A few pages into this book, you know you are in the hands of an Irish author. It’s got that chatty, let’s sit down and tell you a story manner that you often get with Irish authors. The first-person narration also helps, but most of all it’s that rambly, discursive but hugely entertaining style of writing that draws you in and won’t let go, even when the book is five hundred pages long, and could have been around 350. Maybe.
The Wych Elm is a stand-alone crime novel, by the author of the Dublin Murder Squad series. We are in the mind of Toby, a young man in his late twenties, who is telling us how lucky he is. He’s got some family money behind him, plenty of friends, Melissa, his gorgeous girlfriend, and a terrific job doing PR for an art gallery. He’s charming and good-looking and all set for success.
Then things start to go wrong. Toby is beaten up badly when he interrupts burglars and is left clinging to life. Still, he’s lucky – he very nearly died. Leaving hospital, Toby can’t settle at his flat, so he and Melissa move in with Uncle Hugo at the old family home of his grandparents. Hugo has cancer, so needs some live-in care and Toby needs somewhere to regain his health. Ivy House is also where the family meet every Sunday for dinners – Toby’s parents, uncles and cousins – and it is on one of these occasions that a skull is discovered in the wych elm tree in the garden.
The police move in, the garden searched and a skeleton found of a young man who died ten years before. Back then, Ivy House was Toby and his cousins’ summer holiday home, while their parents travelled abroad. Their friends dropped in on them there, they had parties, studied and were given plenty of rope to enjoy themselves. The discovery of the body throws Toby and his cousins into shock as everyone tries to remember what they were doing that summer.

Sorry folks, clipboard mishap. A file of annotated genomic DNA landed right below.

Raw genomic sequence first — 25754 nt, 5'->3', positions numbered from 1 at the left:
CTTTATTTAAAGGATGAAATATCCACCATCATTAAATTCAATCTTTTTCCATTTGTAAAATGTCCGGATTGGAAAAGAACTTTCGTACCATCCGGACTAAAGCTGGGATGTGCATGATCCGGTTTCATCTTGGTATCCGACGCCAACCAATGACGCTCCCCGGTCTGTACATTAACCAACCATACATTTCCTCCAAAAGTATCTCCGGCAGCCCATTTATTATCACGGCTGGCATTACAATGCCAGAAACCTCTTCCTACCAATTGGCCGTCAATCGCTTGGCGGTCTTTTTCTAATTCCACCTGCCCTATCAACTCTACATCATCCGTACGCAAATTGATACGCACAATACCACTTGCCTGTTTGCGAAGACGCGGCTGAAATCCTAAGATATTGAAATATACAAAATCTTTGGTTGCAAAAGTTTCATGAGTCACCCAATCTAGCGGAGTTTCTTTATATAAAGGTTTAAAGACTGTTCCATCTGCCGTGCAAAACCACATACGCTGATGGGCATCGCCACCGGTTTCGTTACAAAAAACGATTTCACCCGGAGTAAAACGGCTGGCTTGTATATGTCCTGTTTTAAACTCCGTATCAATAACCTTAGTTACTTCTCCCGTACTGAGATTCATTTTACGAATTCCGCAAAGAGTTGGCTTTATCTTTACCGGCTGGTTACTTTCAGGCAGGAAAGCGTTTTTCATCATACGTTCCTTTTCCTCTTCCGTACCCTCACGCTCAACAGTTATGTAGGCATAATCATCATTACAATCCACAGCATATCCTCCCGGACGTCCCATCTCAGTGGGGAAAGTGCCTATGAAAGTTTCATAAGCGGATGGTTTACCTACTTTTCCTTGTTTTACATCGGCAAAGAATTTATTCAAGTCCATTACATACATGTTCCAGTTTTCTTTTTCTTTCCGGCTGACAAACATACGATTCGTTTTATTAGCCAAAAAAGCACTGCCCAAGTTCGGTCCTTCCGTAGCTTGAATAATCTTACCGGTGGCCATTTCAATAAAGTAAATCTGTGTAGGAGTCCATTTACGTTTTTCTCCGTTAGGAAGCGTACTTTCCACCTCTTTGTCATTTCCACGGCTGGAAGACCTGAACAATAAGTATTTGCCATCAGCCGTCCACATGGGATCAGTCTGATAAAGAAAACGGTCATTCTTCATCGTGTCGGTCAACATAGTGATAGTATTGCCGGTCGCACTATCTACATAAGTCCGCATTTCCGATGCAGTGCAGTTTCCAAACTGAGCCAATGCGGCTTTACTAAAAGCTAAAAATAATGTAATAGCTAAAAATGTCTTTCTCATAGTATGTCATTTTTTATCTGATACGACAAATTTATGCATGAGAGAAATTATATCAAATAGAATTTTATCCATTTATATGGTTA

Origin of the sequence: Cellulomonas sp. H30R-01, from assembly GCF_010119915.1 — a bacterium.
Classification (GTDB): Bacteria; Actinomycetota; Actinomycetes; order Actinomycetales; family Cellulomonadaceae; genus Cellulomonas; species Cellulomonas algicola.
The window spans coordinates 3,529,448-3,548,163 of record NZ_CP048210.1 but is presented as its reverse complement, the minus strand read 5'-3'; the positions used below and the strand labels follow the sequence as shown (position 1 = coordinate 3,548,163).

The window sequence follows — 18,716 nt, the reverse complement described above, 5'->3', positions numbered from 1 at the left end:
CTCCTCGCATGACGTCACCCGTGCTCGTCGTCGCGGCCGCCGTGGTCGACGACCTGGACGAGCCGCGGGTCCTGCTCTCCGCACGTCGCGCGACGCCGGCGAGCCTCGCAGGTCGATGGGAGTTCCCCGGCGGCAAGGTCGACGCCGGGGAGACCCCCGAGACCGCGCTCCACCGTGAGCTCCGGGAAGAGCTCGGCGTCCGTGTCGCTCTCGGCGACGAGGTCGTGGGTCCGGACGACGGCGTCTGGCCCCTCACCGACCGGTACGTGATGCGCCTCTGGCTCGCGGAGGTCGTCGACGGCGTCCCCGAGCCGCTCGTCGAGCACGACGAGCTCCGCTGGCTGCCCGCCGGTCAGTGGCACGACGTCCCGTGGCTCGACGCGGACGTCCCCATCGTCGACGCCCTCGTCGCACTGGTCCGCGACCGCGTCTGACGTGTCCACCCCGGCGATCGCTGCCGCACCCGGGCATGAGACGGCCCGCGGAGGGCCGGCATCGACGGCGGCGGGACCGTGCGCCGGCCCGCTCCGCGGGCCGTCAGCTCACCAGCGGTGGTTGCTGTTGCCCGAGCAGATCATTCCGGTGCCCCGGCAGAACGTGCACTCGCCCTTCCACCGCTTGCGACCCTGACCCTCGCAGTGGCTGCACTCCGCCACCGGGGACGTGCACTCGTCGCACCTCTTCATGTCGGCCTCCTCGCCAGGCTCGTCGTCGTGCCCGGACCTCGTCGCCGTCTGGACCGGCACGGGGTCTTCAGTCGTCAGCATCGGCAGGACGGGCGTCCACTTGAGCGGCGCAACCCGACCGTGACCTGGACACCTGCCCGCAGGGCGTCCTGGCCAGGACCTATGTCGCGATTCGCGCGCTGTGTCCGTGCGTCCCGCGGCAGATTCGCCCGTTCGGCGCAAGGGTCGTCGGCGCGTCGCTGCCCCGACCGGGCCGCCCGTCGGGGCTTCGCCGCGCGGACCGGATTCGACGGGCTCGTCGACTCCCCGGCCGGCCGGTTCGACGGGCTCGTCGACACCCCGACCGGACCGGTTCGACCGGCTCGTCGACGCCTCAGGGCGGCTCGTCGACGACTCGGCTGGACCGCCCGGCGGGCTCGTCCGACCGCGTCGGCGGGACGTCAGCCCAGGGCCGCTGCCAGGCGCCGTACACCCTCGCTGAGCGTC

French has created a tense and chilling story, told largely through dialogue and the internal monologue of Toby’s slightly unhinged mind. Due to his head injury, he’s the perfect unreliable narrator, so the reader can never be sure of his innocence. His cousins, Susannah and Leon, are the same age but are more like siblings. Together, over lots of alcohol and a bit of hash, the three talk about Dominic, the dead boy, and remember what happened. But who is telling the truth and who is lying?
The police exhibit ‘the kind of meticulous politeness that everyone understands is conditional’. Interviews with CID only serve to remind Toby of his stoush with the burglars, adding to his stress. Inspector Rafferty has an easy charm that conceals a sharp intelligence and everyone is on their toes.
The novel takes a few twists and turns, as French explores the darker side of human nature and the age-old question so often the topic of mystery novels: what makes an ordinary person commit murder? She does this with originality and a subtle understanding of her characters. It all adds up to a stunning read, and a story you won’t easily forget. I even forgave her for the book’s length, because the writing is vivid, real and carefully crafted. Four out of five from me.